15. RESEARCH: There are many businesses and groups, which provide free supplies and materials for kids. Some of my favorites are: The American Dairy Council, and the U.S. Wildlife, Game, and Fisheries Agency. There are numerous energy and environmental conservation groups, which also provide free materials. Each state has a branch office. Google the free resources and see what comes up for your kids.

16. OUTDOOR CLASSROOM - My kids and I developed an Outdoor Classroom with a Wildlife Refuge in each school I taught in. This one resource can be used to teach just about everything a child needs to learn about how our planet works. Master Gardeners, County Extension Agents, Conservation Groups, Parents, Grandparents, and others stand by to help as asked. See my website "Outdoor Lab Kids" for a plan.

To start out small get an old wheelbarrow, punch a few drainage holes in the bottom, cover the bottom with a bit of gravel, then, top it off with good garden soil. Plant a salad garden. It will come up in about a week or ten days and you can begin to thin the tiny seedlings and eat them.  As the garden grows, keep thinning and eating. Kids love this little garden and they will eat what they grow. See my website for lots of help with this. Site: www.free-energy-env-exp4kids.com.

17. OTHER BASIC MATERIALS - broom, mop, dustpan, rags, two buckets, cleaning supplies (Hands-0n science is messy.)

18. SOME GOOD STUFF TO ADD AS YOU GO ALONG - Our planet is magnetic. To help kids learn about this aspect of our planet home, collect some magnets, electrical wire (thin), some flashlight bulbs and light up the bulbs. Wherever there is magnetism there is electricity. Google the Magnetic North Pole.

Get a few bottles of food coloring and a bit of poster board. How about adding a few prisms to change sunlight into its colors (Roy G. Biv)? How do plants use sunlight? How is fluorescent (man-made) light different than sunlight? What does the prism show you about fluorescent light? How do plants use sunlight to make food? Prisms are inexpensive.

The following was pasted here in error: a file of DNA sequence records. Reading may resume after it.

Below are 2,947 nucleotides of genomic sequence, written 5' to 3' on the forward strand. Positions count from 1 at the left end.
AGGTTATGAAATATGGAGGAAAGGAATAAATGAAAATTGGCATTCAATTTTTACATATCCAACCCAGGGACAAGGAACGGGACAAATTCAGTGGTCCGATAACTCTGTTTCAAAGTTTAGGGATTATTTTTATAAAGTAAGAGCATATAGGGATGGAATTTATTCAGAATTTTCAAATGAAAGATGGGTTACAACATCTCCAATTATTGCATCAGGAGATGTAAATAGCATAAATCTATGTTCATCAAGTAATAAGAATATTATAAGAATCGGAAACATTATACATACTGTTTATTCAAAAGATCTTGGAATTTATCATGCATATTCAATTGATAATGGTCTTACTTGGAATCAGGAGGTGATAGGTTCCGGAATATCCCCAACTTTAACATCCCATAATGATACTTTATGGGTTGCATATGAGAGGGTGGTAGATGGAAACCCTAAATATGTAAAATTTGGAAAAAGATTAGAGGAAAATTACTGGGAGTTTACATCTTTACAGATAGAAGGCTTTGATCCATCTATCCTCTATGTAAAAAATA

1. MAKING SURE EVERYONE KNOWS EVERYONE - Organize the classroom to match your seating chart. Use letters to denote rows, and numbers to denote individual desks.Tape these to the desks.Prepare a "Getting To Know You" seating chart for you to use on the overhead projector for each class of students you will teach. Print a copy of this seating chart, punch holes in it for filing, and place a copy on each desk before the students arrive. Here you are teaching math on your first day of science!  What do the kids think about this?

Greet your students at the door with a hi and a welcome! Be invitational. After all the students have seated themselves, go to the overhead projector where your chart is. Ask each student to put his/her name at the top of his seating chart with the Class Period.

Starting with Row A - Desk 1, ask the student to rise and give his name. Write this name neatly in the box on the overhead seating chart. Ask each student to do the same with his/her seating chart. Continue this procedure until each student is named on your chart and all their charts as well. (Your students never expected you to be teaching math and science on the first day of school. They will be impressed and they will know that you know who each one is - sad for those who would misbehave.) Adapt this to whatever your classroom situation is.